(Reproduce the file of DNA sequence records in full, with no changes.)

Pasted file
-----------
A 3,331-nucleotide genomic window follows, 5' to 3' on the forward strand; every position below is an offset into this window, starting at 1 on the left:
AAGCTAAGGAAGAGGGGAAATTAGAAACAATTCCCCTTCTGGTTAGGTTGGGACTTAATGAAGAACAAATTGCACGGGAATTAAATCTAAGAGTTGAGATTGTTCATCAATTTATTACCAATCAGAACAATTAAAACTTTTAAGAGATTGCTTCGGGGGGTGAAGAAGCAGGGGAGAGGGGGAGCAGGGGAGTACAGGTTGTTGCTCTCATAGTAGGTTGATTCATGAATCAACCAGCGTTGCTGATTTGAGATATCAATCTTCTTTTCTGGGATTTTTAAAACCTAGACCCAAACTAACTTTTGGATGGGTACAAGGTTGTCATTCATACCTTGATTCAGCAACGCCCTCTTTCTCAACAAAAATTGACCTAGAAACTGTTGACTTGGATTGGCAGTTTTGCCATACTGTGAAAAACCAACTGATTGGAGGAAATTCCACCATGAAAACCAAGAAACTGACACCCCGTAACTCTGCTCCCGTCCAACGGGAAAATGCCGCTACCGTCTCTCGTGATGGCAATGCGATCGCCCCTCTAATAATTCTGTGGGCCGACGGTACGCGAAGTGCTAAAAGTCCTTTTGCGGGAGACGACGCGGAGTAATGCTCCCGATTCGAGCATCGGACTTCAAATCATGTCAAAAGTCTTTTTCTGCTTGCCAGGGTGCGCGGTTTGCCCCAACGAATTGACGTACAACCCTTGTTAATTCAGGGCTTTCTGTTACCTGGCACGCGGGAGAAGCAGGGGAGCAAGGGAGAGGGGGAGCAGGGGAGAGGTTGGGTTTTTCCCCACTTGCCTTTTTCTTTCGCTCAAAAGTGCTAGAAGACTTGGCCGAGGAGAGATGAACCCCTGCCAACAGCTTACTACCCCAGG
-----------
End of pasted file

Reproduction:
A 3,331-nucleotide genomic window follows, 5' to 3' on the forward strand; every position below is an offset into this window, starting at 1 on the left:
AAGCTAAGGAAGAGGGGAAATTAGAAACAATTCCCCTTCTGGTTAGGTTGGGACTTAATGAAGAACAAATTGCACGGGAATTAAATCTAAGAGTTGAGATTGTTCATCAATTTATTACCAATCAGAACAATTAAAACTTTTAAGAGATTGCTTCGGGGGGTGAAGAAGCAGGGGAGAGGGGGAGCAGGGGAGTACAGGTTGTTGCTCTCATAGTAGGTTGATTCATGAATCAACCAGCGTTGCTGATTTGAGATATCAATCTTCTTTTCTGGGATTTTTAAAACCTAGACCCAAACTAACTTTTGGATGGGTACAAGGTTGTCATTCATACCTTGATTCAGCAACGCCCTCTTTCTCAACAAAAATTGACCTAGAAACTGTTGACTTGGATTGGCAGTTTTGCCATACTGTGAAAAACCAACTGATTGGAGGAAATTCCACCATGAAAACCAAGAAACTGACACCCCGTAACTCTGCTCCCGTCCAACGGGAAAATGCCGCTACCGTCTCTCGTGATGGCAATGCGATCGCCCCTCTAATAATTCTGTGGGCCGACGGTACGCGAAGTGCTAAAAGTCCTTTTGCGGGAGACGACGCGGAGTAATGCTCCCGATTCGAGCATCGGACTTCAAATCATGTCAAAAGTCTTTTTCTGCTTGCCAGGGTGCGCGGTTTGCCCCAACGAATTGACGTACAACCCTTGTTAATTCAGGGCTTTCTGTTACCTGGCACGCGGGAGAAGCAGGGGAGCAAGGGAGAGGGGGAGCAGGGGAGAGGTTGGGTTTTTCCCCACTTGCCTTTTTCTTTCGCTCAAAAGTGCTAGAAGACTTGGCCGAGGAGAGATGAACCCCTGCCAACAGCTTACTACCCCAGG